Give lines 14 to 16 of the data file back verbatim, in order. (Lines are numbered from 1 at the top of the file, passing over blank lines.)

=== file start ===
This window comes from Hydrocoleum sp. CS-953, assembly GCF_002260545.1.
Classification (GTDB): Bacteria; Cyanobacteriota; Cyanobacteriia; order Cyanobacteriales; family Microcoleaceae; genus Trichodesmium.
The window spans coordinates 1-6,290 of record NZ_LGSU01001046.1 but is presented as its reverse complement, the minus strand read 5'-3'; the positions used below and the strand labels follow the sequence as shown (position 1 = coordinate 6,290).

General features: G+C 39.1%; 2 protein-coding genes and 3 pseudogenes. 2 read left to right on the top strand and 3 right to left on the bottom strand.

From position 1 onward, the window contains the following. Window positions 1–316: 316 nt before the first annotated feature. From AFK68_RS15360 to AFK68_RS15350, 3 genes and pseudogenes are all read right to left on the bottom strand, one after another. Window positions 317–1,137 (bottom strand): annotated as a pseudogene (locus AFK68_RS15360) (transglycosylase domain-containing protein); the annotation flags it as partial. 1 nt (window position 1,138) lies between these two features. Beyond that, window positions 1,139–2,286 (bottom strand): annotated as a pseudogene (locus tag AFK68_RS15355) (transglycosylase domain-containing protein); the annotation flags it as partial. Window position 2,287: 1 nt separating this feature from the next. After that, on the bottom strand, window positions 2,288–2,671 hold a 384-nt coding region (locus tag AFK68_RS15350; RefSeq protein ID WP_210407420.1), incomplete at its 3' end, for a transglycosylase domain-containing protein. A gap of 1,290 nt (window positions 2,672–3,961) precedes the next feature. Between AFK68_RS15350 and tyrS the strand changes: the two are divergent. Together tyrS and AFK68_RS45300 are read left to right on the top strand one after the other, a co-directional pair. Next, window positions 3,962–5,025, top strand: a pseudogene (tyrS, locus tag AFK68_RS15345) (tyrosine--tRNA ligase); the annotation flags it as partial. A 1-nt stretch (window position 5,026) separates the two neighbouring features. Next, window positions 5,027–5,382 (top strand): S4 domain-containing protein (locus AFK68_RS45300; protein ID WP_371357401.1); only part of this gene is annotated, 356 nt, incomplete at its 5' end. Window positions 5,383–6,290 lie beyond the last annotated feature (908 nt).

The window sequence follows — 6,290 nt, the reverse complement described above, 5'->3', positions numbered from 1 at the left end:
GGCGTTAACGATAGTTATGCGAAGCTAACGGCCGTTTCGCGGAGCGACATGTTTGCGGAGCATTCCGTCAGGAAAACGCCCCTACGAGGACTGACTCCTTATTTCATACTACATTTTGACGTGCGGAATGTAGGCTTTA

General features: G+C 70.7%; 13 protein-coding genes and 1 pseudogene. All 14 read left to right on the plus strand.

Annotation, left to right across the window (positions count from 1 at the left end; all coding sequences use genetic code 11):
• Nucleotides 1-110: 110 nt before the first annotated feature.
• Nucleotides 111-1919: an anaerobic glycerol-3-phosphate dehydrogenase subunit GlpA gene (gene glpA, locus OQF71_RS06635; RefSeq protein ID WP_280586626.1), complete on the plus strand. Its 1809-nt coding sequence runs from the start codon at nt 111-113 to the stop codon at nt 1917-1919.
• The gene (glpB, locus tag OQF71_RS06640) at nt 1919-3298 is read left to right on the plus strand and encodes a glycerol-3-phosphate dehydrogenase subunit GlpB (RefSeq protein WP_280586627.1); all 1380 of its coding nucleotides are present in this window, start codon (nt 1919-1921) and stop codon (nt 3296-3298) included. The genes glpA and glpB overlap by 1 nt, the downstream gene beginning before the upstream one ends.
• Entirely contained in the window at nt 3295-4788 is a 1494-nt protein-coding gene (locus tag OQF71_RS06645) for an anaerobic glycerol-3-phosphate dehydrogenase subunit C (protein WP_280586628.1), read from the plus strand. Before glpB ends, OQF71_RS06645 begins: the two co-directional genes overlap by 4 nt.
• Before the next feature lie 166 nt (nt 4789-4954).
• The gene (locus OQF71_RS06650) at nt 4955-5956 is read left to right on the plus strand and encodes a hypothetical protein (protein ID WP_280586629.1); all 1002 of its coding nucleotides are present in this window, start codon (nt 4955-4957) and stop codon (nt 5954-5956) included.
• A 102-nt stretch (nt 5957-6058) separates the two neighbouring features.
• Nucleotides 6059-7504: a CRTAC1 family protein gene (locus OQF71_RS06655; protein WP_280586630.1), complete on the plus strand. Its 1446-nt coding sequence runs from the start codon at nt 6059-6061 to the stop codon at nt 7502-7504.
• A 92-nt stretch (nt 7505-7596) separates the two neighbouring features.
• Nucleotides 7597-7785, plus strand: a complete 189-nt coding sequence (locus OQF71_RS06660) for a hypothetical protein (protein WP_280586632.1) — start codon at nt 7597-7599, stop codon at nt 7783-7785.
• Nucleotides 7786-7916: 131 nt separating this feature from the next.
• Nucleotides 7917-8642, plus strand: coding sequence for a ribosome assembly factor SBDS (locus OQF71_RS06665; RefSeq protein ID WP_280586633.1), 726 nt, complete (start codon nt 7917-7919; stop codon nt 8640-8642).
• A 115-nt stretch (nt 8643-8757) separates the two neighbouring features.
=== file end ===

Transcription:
• Before the next feature lie 166 nt (nt 4789-4954).
• The gene (locus OQF71_RS06650) at nt 4955-5956 is read left to right on the plus strand and encodes a hypothetical protein (protein ID WP_280586629.1); all 1002 of its coding nucleotides are present in this window, start codon (nt 4955-4957) and stop codon (nt 5954-5956) included.
• A 102-nt stretch (nt 5957-6058) separates the two neighbouring features.